Ecstasy: it ain’t just a drug.
Ecstasy is the joyful experience of being outside of one’s habitual, conditioned self. The term “ecstasy” comes from the Greek word ekstasis, which literally means “to stand outside.” The habitual self (also know as the “ego”) is often fearful, tense and alienated – so the experience of being outside of it feels great.
Sadly for us, our society as a whole is very afraid of ecstasy. This aversion likely stems from the fact that ecstatic people aren’t all that interested in buying non-essential stuff. If we all became ecstatic tomorrow, our consumer economy would flatline. And capitalism just can’t let that happen.
Our society’s fear of ecstasy means that growing up, we generally don’t learn any means of inducing ecstatic states apart from illegal drugs (which are fine – but you know, illegal) and maybe large-scale dance parties and concerts (which also often involve illegal drugs).
I want to change that. I’m interested in the question of how to generate ecstasy cheaply and easily without drugs or giant parties.The ecstasy of St. Theresa. image: scazon on flickr.
Ecstatic communication and connection
This question of how to generate ecstasy interests me not just because ecstasy feels really damn good (it definitely does) but also because ecstasy experienced with other people makes possible a mode of communication and connection that is deeply empathetic, vital, and healing.
So what is it that usually prevents us from communicating ecstatically?
Well, if ecstasy is the condition of being outside our habitual selves, it stands to reason that our habitual selves are what commonly prevent ecstatic communication.
So then I ask – what, exactly, are our inhibiting habits?
Hooks and shields
We keep ourselves contracted and miserable mostly on the basis of two very ingrained ideas:
1) “I have to get what I want.”
2) “I have to protect myself.”
These are the mechanisms of clinging (attachment) and defending (aversion).
For short, I like to call these mechanisms “hooks” and “shields” – because we’re always trying to hook what we want (a hot partner, a raise, an idea of ourselves as cool and smart) and shield ourselves against what we don’t want (undesired attachment hooks put forth by others, loss of any kind, an idea of ourselves as uncool or weak).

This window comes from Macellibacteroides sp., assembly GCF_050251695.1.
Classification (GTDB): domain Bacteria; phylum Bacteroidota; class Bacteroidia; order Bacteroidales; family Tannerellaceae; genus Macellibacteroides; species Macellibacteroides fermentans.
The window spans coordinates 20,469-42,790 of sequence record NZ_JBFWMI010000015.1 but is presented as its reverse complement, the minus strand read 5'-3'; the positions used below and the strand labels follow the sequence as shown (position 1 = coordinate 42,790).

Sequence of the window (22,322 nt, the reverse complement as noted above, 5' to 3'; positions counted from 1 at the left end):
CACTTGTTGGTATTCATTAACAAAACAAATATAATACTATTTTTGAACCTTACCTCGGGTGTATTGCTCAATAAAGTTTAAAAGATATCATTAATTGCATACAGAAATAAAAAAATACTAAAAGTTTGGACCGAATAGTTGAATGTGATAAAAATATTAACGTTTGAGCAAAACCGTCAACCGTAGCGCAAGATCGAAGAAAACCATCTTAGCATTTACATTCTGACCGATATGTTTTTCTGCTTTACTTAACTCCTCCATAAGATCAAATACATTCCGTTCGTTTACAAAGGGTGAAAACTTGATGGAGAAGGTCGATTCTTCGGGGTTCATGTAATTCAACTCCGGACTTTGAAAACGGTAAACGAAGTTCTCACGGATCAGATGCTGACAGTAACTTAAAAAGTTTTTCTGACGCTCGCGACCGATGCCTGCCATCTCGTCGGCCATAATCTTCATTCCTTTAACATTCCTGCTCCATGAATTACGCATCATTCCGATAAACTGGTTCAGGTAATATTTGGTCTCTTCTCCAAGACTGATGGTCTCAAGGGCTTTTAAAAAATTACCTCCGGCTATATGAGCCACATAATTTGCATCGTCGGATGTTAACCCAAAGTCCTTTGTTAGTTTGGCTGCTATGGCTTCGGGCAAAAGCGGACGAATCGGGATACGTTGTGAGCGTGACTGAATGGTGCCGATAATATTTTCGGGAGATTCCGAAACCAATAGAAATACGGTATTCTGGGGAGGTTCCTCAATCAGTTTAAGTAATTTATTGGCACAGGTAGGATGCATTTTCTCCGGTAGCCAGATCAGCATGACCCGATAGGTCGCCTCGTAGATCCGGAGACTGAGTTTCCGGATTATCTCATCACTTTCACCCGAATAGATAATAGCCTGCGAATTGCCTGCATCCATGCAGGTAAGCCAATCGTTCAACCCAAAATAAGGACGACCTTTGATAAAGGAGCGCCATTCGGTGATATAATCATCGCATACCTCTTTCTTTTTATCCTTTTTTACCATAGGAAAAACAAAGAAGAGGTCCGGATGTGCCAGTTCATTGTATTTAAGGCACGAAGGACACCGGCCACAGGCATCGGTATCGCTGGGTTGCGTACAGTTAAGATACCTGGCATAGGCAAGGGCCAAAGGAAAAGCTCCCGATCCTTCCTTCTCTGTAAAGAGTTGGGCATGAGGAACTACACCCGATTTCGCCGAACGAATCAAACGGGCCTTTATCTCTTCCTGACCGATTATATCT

This means that any interaction is usually a kind of battle, or at best – a game. In our conversations, we’re most often trying to get what we want. We usually want, at the very least, an image of ourselves as valuable and important people.
We’re willing to send out manipulative hooks of all varieties in order to insure that we get this.
This kind of interaction can be fun, as long as the people we’re interacting with are willing to take our bait and we’re willing to take theirs. It can be a nice exchange in which we make each other feel good and enforce our habitual selves.
This kind of interaction can also be be super-not-fun when the people we’re interacting with are not willing to take our bait and / or we’re not willing to take theirs.
In this situation, shields go up. Iciness. Insult. Alienation. Our habitual selves feel diminished or wounded, hurt and angry.
Communication without limits
All of this dodging of hooks and putting up shields is exhausting. It reinforces our limited idea of who we are – a small, separate and suffering self who can never get enough of what she wants and needs to feel okay.
In order to communicate ecstatically, we need to suspend – if only for a few hours – our habitual practices of grasping after boosts to make ourselves feel good and protecting ourselves from other people’s potential aggression.
Obviously, that’s easier said than done.
But it is possible. And I’ll have more to say about that soon. In the mean time – try this: the next time you talk to a friend, pretend you have no need to enhance yourself or protect yourself throughout the conversation. And notice what happens.
Want more? Well, then it would be a very good idea for you to join the Dreamer’s Tantra. Click the image below. It’ll take you to Facebook. Then hit “request to join.”